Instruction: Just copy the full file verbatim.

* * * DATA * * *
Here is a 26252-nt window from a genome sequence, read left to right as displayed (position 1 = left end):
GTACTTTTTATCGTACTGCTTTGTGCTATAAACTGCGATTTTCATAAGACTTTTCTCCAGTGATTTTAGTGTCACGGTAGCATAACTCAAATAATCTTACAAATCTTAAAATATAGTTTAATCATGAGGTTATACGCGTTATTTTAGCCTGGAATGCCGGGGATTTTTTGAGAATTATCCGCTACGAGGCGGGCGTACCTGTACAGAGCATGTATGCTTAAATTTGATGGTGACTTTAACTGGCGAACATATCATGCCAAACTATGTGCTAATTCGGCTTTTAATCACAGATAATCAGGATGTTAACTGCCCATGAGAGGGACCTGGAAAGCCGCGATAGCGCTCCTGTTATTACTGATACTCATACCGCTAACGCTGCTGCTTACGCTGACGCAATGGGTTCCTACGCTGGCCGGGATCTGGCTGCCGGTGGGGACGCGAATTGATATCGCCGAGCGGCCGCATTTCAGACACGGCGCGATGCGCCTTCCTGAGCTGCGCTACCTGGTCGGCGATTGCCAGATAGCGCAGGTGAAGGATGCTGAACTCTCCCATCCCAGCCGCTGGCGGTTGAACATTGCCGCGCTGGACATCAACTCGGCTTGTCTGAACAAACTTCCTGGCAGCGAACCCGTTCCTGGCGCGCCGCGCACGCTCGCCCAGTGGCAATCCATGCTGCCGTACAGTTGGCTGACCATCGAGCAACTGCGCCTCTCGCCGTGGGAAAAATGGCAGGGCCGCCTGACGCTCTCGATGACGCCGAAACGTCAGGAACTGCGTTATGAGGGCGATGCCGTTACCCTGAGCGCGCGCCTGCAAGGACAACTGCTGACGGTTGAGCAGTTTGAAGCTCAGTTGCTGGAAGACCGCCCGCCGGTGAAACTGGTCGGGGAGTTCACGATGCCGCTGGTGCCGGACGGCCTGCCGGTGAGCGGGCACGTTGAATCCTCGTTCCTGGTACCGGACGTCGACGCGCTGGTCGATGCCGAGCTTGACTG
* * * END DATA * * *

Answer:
Here is a 26252-nt window from a genome sequence, read left to right as displayed (position 1 = left end):
GTACTTTTTATCGTACTGCTTTGTGCTATAAACTGCGATTTTCATAAGACTTTTCTCCAGTGATTTTAGTGTCACGGTAGCATAACTCAAATAATCTTACAAATCTTAAAATATAGTTTAATCATGAGGTTATACGCGTTATTTTAGCCTGGAATGCCGGGGATTTTTTGAGAATTATCCGCTACGAGGCGGGCGTACCTGTACAGAGCATGTATGCTTAAATTTGATGGTGACTTTAACTGGCGAACATATCATGCCAAACTATGTGCTAATTCGGCTTTTAATCACAGATAATCAGGATGTTAACTGCCCATGAGAGGGACCTGGAAAGCCGCGATAGCGCTCCTGTTATTACTGATACTCATACCGCTAACGCTGCTGCTTACGCTGACGCAATGGGTTCCTACGCTGGCCGGGATCTGGCTGCCGGTGGGGACGCGAATTGATATCGCCGAGCGGCCGCATTTCAGACACGGCGCGATGCGCCTTCCTGAGCTGCGCTACCTGGTCGGCGATTGCCAGATAGCGCAGGTGAAGGATGCTGAACTCTCCCATCCCAGCCGCTGGCGGTTGAACATTGCCGCGCTGGACATCAACTCGGCTTGTCTGAACAAACTTCCTGGCAGCGAACCCGTTCCTGGCGCGCCGCGCACGCTCGCCCAGTGGCAATCCATGCTGCCGTACAGTTGGCTGACCATCGAGCAACTGCGCCTCTCGCCGTGGGAAAAATGGCAGGGCCGCCTGACGCTCTCGATGACGCCGAAACGTCAGGAACTGCGTTATGAGGGCGATGCCGTTACCCTGAGCGCGCGCCTGCAAGGACAACTGCTGACGGTTGAGCAGTTTGAAGCTCAGTTGCTGGAAGACCGCCCGCCGGTGAAACTGGTCGGGGAGTTCACGATGCCGCTGGTGCCGGACGGCCTGCCGGTGAGCGGGCACGTTGAATCCTCGTTCCTGGTACCGGACGTCGACGCGCTGGTCGATGCCGAGCTTGACTG